ADB 2019: Support for Action Plan for Healthy Oceans, Sustainable Blue Economies

The Pacific Island countries strongly support the planned announcement of an Asian De­velopment Bank (ADB) Action Plan for Healthy Oceans and Sustainable Blue Economies at the Annual Meetings. This was
02 May 2019 17:26
ADB 2019: Support for Action Plan for Healthy Oceans, Sustainable Blue Economies
Cartoon by Paul Dorin

The Pacific Island countries strongly support the planned announcement of an Asian De­velopment Bank (ADB) Action Plan for Healthy Oceans and Sustainable Blue Economies at the Annual Meetings.

This was stressed by the Marshall Is­lands Minister for Finance and Gover­nor Brenson Wase while speaking on behalf of the Pacific Developing Mem­ber Countries (DMCs) during a meeting with Asian Development Bank (ADB) president Takehiko Nakao on the margins of the 52nd ADB Board of Governors Annual meet­ing in Nadi yesterday.

Mr Wase said they welcome ADB’s intention globally to commit $5 billion in new financing over five years to:

(i) promote blue economy oppor­tunities,

(ii) reduce marine pollution,

(iii) protect and restore key ma­rine eco-systems; and

(iv) for greening ports and marine infrastructure.

“The Pacific islands are custodi­ans of the world’s largest ocean and are making major efforts to reduce pollution through actions such as banning plastic bags, strengthen­ing recycling programmes, estab­lishing marine protected areas, and requiring more sustainable use and better returns from our tuna fishery, the world’s last great tuna resource. The Pacific calls on all countries globally to reduce ma­rine pollution, help us sustainably manage our marine resources, and improve ocean health.

“Small island states need help from the global community to strengthen our resilience to grow­ing climate and disaster risks. While we can all see first hand here in Fiji the natural beauty of the Pa­cific, small island states are also the most vulnerable in the world to nat­ural disasters and climate change.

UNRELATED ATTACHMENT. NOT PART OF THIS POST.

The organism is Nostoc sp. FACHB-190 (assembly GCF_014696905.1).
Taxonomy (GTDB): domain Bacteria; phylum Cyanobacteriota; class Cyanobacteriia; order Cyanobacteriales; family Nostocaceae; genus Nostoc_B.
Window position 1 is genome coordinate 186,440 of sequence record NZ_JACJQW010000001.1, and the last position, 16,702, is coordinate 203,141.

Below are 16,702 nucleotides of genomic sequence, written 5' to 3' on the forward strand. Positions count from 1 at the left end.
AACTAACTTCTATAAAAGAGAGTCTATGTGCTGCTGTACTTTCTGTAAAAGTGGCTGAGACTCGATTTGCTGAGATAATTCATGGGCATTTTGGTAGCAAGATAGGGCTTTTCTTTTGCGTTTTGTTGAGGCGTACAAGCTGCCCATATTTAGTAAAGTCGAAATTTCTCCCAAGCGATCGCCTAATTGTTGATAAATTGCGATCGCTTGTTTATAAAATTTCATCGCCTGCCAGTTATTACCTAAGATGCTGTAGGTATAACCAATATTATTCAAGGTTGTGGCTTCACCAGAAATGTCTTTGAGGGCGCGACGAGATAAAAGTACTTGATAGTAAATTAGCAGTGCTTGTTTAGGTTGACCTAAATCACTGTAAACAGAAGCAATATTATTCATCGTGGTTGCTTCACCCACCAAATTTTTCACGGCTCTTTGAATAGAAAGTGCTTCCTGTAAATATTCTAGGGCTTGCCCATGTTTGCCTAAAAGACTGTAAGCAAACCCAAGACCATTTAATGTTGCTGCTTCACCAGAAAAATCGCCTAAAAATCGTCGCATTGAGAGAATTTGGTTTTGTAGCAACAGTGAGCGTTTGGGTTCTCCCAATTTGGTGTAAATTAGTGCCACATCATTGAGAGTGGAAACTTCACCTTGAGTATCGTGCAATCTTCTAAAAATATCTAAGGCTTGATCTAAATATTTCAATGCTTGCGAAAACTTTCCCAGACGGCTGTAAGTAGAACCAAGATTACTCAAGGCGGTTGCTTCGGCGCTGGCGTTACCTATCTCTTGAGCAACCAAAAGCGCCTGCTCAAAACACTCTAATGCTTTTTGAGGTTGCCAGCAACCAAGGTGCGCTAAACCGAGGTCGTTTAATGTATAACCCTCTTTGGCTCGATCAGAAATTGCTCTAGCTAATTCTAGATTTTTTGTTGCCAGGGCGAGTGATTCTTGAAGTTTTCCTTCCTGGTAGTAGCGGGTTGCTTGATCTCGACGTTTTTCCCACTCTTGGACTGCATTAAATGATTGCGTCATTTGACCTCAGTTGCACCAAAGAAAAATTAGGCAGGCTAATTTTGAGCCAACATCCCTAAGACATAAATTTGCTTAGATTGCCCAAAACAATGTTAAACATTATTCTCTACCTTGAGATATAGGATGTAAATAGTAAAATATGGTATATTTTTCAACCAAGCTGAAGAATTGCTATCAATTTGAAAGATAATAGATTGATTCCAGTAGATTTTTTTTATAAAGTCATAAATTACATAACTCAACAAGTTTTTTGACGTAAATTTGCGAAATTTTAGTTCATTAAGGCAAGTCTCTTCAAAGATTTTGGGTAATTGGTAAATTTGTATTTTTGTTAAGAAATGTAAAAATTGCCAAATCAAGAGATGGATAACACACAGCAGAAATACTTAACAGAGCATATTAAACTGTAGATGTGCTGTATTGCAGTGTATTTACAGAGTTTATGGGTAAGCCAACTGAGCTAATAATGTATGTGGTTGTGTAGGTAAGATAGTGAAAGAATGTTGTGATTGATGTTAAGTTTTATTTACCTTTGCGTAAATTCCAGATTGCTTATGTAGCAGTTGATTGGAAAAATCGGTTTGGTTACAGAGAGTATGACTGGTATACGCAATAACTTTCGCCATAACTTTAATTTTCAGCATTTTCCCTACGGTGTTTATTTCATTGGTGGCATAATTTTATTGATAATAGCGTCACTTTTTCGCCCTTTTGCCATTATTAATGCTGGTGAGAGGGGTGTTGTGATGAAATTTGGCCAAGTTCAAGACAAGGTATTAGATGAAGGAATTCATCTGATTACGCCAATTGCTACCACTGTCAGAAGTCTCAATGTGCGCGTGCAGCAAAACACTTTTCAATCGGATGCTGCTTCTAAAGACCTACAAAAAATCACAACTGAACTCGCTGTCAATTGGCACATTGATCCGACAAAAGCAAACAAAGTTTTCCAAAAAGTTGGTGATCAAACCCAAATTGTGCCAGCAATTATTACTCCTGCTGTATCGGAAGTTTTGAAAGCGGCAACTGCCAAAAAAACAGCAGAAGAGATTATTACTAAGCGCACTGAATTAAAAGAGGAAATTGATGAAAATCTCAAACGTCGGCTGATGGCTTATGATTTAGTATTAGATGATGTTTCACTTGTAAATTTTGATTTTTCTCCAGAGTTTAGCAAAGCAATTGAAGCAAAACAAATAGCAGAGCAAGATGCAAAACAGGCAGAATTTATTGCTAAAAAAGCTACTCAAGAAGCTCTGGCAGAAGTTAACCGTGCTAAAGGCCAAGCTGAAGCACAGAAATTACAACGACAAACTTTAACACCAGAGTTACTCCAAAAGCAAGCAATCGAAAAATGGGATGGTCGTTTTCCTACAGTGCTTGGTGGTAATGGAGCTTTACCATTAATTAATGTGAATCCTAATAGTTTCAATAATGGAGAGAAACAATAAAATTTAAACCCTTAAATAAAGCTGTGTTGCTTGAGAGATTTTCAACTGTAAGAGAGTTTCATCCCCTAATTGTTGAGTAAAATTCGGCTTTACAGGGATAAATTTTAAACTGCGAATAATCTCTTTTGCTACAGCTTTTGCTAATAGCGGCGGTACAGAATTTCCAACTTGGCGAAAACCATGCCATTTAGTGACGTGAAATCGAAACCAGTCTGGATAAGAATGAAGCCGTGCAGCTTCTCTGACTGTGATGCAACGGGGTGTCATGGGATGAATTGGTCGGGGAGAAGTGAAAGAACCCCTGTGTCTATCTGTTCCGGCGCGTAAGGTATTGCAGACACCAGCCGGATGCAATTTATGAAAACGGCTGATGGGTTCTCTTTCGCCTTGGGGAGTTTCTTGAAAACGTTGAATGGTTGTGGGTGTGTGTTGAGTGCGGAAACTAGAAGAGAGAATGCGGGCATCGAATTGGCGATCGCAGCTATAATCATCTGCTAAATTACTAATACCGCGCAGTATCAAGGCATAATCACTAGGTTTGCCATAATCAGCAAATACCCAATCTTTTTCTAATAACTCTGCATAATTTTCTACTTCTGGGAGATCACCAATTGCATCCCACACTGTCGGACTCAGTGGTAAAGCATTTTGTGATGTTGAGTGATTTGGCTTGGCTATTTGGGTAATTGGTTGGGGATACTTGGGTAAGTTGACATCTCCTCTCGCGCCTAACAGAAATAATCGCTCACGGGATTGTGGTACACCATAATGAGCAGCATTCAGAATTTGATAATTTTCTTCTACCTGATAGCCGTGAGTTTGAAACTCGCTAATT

“We are already seeing the effects of more frequent and severe weath­er events and conditions are likely to worsen. Cyclone Pam in Vanuatu in 2015 and Cyclone Winston in Fiji in 2016 were the two strongest cy­clones on record in the southern hemisphere. The drought in Mar­shall Islands in 2016 was the worst ever experienced.

“For communities in atoll coun­tries like Kiribati, Maldives, Mar­shall Islands, and Tuvalu – with a maximum height of 2-3 meters – sea level rise as a result of climate change is a direct threat to our very survival. And for all small island countries, the impact of climate change on our oceans and fisheries will affect our way of life.

“We acknowledge ADB’s commit­ment in Strategy 2030 to increase new climate financing to $80 billion between 2019 and 2030. Consist­ent with this, we appreciate ADB’s commitment to at least double climate change financing for the Pacific to US$500 million between 2017 and 2020, as part of the institu­tions growing engagement with the region.”

Innovative ADB instruments, such as the contingent disaster financ­ing mechanisms now in place for Cook Islands, Samoa, Tonga, and Tuvalu, allowed ADB to respond to Tonga within four days of Cyclone Gita in 2018.

“We look forward to this facil­ity being extended to other Pacific countries in 2019.

“ADB has been a leader in mobilis­ing over $130 million in financing for five Pacific countries from the Green Climate Fund (GCF) since 2015.

“As well as helping Fiji access the first GCF grant for the Pacific, ADB has helped more Pacific countries mobilise more GCF resources than any other partner. We hope that ADB can become an even more significant partner – including by helping the 5 Pacific countries that have not yet been able to access GCF resources to do so.